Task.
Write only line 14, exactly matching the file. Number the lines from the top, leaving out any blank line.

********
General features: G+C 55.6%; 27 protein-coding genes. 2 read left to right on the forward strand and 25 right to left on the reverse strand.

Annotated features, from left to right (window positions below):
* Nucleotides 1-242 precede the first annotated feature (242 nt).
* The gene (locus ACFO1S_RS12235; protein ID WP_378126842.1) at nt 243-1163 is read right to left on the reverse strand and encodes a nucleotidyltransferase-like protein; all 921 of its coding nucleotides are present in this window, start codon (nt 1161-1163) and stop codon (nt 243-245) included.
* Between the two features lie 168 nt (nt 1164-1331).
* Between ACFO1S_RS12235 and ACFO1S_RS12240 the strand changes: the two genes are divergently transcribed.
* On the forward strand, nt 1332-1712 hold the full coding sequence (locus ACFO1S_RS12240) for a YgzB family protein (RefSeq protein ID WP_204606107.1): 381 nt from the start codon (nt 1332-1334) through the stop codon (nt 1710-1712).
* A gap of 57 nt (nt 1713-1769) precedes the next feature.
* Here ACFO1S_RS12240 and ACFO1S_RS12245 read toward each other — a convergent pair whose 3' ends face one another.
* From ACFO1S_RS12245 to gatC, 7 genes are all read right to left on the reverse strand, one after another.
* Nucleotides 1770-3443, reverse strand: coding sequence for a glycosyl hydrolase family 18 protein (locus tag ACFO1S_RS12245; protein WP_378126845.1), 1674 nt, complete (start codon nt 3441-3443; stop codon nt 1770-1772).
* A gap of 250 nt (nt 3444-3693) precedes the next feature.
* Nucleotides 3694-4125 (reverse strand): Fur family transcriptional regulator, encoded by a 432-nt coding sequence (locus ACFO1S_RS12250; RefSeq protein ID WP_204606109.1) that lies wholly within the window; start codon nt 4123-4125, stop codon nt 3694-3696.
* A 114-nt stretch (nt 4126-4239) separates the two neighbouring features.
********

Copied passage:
* A 114-nt stretch (nt 4126-4239) separates the two neighbouring features.